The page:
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Cross v Kirkby [2000] EWCA Civ 426 Court of Appeal

The Claimant was a hunt saboteur. He got into an altercation with the Defendant, a land owner who allowed his land to be used by the hunt. The Defendant had forcibly removed the Claimant's girlfriend from the land. The Claimant then attacked the Defendant with a baseball bat. The Defendant grabbed the bat and grappled to get it off the Claimant. In the course of doing so he struck the Claimant on the head and fractured his skull. In consequence the Claimant suffered epileptic attacks. The Claimant brought an action for damages for the injuries sustained. The Defendant raised self-defence and ex turpi causa. The trial judge rejected both defences but reduced the damages under the Law Reform (Contributory Negligence) Act 1945. The Defendant appealed.


Appeal allowed. The trial judge was wrong to reject both defences.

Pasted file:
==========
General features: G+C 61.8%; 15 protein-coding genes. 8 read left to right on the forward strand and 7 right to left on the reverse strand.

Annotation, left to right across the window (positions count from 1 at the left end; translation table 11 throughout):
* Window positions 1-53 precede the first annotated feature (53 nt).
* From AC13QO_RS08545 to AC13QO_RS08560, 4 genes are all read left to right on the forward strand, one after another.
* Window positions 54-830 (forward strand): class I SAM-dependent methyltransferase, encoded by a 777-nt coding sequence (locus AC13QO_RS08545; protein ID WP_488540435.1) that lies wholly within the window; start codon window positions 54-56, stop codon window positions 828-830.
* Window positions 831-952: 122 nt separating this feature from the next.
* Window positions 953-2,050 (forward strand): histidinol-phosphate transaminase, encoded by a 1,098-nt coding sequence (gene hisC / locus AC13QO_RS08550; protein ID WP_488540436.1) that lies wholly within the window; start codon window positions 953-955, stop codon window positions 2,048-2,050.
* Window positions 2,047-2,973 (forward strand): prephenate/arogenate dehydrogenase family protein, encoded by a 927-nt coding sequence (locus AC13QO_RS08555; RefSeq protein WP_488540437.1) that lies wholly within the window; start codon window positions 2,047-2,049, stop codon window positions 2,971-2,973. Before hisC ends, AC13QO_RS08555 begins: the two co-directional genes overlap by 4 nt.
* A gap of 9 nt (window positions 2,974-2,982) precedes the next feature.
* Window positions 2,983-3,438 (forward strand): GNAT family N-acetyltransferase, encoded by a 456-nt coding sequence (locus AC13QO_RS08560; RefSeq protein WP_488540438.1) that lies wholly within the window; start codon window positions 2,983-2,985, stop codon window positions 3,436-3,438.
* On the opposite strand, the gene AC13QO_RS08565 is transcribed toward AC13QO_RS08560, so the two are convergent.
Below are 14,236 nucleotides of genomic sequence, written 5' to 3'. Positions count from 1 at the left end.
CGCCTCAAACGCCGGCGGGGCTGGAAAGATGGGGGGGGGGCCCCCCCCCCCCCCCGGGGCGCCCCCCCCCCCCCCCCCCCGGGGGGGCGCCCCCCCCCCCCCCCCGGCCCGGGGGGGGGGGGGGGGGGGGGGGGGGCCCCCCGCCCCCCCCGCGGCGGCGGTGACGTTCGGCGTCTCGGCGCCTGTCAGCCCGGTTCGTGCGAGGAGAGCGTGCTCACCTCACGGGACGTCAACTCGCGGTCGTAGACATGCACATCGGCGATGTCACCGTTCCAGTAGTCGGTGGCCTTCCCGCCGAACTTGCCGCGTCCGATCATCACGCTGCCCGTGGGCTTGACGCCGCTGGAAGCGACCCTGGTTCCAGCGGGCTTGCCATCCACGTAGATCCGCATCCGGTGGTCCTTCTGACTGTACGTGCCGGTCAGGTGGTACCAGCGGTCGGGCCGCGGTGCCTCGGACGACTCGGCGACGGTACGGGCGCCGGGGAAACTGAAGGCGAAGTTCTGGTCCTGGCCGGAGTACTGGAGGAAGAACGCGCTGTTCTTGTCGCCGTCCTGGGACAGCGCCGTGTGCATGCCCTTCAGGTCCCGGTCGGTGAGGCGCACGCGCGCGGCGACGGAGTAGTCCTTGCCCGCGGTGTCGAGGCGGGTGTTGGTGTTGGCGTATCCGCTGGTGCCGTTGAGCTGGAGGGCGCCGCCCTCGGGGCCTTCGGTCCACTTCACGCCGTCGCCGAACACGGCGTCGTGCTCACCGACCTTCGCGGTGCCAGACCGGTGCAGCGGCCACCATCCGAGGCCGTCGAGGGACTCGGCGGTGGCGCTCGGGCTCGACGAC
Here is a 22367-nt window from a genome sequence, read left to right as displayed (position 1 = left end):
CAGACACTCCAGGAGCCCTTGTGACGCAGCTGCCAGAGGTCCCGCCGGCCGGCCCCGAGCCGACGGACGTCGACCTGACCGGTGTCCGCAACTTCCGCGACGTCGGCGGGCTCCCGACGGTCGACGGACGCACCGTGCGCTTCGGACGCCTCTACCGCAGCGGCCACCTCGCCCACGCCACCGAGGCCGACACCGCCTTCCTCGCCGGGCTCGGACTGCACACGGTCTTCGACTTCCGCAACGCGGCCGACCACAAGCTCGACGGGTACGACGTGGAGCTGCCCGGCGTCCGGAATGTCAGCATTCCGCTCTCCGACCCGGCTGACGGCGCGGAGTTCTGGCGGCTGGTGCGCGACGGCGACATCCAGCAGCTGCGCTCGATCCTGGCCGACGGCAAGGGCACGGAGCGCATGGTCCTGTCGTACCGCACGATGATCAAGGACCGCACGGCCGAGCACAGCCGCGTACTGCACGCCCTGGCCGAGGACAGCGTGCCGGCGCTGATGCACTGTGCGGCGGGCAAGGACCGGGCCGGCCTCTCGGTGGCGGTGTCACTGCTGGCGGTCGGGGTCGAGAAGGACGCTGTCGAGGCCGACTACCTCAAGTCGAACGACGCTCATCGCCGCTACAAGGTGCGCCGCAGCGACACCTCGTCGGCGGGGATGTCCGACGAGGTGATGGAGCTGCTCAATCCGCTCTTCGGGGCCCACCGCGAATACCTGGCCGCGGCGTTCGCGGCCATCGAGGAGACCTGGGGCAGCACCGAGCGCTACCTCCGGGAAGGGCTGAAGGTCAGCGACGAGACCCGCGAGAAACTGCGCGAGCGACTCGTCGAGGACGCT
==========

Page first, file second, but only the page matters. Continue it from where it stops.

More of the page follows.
On the issue of ex turpi causa, Beldam LJ:

I do not believe that there is any general principle that the claimant must either plead, give evidence of or rely on his own illegality for the principle to apply. ... In my view the principle applies when the claimant's claim is so closely connected or inextricably bound up with his own criminal or illegal conduct that the court could not permit him to recover without appearing to condone that conduct.


Judge LJ:


In my judgment, where the claimant is behaving unlawfully, or criminally, on the occasion when his cause of action in tort arises, his claim is not liable to be defeated ex turpi causa unless it is also established that the facts which give rise to it are inextricably linked with his criminal conduct. I have deliberately expressed myself in language which goes well beyond questions of causation in the general sense.
Back to lecture outline on ex turpi causa in Tort Law